Unpublished Dispositiondimmitt and Owens Financial, Inc., Plaintiff-appellee, v. Consolidated Rail Corporation, Defendant-appellant, 772 F.2d 906 (6th Cir. 1985)Annotate this Case
ON APPEAL FROM THE UNITED STATES DISTRICT COURT FOR THE EASTERN DISTRICT OF MICHIGAN
Before: MARTIN, WELLFORD, and MILBURN, Circuit Judges.
Consolidated Rail Corporation (Conrail) appeals from a jury verdict against it for $246,921.96. We affirm.
The plaintiff, Dimmitt and Owens Financial, Inc., is a financial factor who purchased certain accounts receivable from D&G Equipment Rental. The accounts receivable arose from a contract between D&G and Conrail requiring D&G to provide Conrail with labor and material for the reconstruction and repair of railroad crossings. Conrail was to pay for asphalt work done in connection with the reconstruction at $45 a ton in 1980 and $55 a ton in 1981. When Conrail refused to make payments on the accounts held by D&O, D&O brought suit to collect on the accounts.
As a defense to collection, Conrail claimed that it was entitled to offsets against D&G in excess of the amount claimed by D&O. Specifically, Conrail claimed that D&G had defrauded it of over $261,000 by presenting false and altered asphalt delivery tickets for payment. The jury found, however, that Conrail was entitled to an offset of only $1,980.00 and subtracted that amount from the amount awarded to D&O to reach its ultimate verdict.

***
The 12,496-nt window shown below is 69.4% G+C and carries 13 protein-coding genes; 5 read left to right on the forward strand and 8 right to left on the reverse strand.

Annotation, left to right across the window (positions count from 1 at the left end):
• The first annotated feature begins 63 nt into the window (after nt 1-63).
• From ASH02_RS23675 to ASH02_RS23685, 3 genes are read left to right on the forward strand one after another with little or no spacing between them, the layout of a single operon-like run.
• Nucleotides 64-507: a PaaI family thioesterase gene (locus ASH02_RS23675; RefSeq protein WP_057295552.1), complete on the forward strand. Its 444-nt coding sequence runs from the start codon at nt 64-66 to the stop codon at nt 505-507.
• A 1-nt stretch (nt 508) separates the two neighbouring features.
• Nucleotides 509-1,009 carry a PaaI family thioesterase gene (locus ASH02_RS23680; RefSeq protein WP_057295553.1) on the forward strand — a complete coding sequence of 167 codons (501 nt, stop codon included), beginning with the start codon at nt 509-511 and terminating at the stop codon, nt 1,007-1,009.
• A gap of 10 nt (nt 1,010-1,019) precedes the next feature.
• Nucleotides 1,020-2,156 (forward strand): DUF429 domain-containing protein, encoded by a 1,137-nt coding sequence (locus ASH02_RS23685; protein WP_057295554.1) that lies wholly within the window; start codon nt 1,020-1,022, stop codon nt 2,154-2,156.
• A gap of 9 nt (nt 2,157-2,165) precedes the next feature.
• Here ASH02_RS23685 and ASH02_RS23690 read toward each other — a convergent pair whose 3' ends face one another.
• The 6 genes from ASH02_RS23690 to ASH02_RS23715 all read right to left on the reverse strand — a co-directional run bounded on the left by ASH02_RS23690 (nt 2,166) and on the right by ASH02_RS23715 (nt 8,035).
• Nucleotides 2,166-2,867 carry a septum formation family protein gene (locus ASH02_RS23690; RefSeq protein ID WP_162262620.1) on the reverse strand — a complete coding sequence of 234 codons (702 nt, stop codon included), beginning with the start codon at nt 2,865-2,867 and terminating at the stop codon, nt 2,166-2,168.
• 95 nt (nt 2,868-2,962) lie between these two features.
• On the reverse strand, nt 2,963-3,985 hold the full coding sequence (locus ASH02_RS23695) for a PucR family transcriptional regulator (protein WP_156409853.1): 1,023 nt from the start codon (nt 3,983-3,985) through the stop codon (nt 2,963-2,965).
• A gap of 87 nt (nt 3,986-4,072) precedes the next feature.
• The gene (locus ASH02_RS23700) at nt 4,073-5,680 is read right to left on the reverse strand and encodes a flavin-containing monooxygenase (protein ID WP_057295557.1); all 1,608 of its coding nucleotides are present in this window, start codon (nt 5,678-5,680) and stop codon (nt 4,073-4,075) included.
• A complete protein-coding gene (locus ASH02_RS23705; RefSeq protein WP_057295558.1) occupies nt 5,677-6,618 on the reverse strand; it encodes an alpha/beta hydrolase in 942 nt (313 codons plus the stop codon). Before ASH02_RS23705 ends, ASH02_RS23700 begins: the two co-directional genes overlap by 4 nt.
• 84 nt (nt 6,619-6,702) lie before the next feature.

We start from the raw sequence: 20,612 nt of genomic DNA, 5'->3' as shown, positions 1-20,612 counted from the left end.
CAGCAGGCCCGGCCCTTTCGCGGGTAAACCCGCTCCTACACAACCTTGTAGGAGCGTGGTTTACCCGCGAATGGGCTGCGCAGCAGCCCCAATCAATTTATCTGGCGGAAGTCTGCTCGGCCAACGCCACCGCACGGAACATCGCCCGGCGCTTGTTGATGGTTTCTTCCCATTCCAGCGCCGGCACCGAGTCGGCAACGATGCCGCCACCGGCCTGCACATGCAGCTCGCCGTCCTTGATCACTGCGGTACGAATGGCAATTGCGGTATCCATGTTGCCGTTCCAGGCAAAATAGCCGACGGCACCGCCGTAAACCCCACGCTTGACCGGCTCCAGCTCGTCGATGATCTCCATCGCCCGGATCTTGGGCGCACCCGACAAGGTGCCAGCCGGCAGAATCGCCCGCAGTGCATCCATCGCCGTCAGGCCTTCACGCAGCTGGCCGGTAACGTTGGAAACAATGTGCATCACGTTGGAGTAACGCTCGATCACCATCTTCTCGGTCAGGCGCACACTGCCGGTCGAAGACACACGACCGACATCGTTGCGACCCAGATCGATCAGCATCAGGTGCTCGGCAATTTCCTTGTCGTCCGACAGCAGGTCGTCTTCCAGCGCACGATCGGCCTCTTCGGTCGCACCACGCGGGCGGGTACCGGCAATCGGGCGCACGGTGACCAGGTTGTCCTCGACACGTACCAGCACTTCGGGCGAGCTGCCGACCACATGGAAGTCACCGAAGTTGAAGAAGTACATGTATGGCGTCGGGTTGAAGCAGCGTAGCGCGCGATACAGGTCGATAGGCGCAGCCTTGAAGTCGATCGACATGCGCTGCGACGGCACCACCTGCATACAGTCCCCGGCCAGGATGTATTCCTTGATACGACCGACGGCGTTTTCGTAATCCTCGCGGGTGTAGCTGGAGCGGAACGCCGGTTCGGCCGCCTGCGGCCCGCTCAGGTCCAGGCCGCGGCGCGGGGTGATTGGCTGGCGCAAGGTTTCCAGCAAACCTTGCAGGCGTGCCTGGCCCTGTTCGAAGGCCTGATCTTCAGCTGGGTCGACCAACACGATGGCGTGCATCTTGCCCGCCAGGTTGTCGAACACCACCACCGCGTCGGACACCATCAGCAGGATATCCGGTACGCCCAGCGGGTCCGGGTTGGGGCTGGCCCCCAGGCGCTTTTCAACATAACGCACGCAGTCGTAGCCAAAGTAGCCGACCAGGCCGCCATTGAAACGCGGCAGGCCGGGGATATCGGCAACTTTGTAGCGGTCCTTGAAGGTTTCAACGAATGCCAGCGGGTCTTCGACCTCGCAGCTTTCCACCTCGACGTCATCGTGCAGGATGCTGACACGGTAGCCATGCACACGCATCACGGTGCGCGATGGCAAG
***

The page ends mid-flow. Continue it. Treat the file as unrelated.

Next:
In this appeal, Conrail urges three grounds for reversal. First, Conrail claims that the trial court erred in not granting it a directed verdict. Second, Conrail argues that it should have been granted a judgment notwithstanding the verdict. Finally, Conrail claims the district court abused its discretion in not granting it a new trial.
Because our standard of review with respect to judgments notwithstanding the verdict is very similar to the standard by which we review directed verdicts, Calhoun v. Honda Motor Co., 738 F.2d 126, 129 (6th Cir. 1984), we shall consider Conrail's first and second claims of error as one. In a diversity case such as this one, we must look to state law to determine the legal standard for reviewing directed verdicts and judgments notwithstanding the verdict. Toth v. Yoder Co., 749 F.2d 1190, 1194 (6th Cir. 1984). Under Michigan law, the applicable standard is the same as in federal cases--a directed verdict or a judgment notwithstanding the verdict is proper 'when, after reviewing the evidence in the light most favorable to the non-moving party, the evidence points so strongly in favor of the movant that reasonable minds could not come to a different conclusion as to the appropriate verdict.' Warkentien v. Vondracek, 633 F.2d 1, 6 (6th Cir. 1980).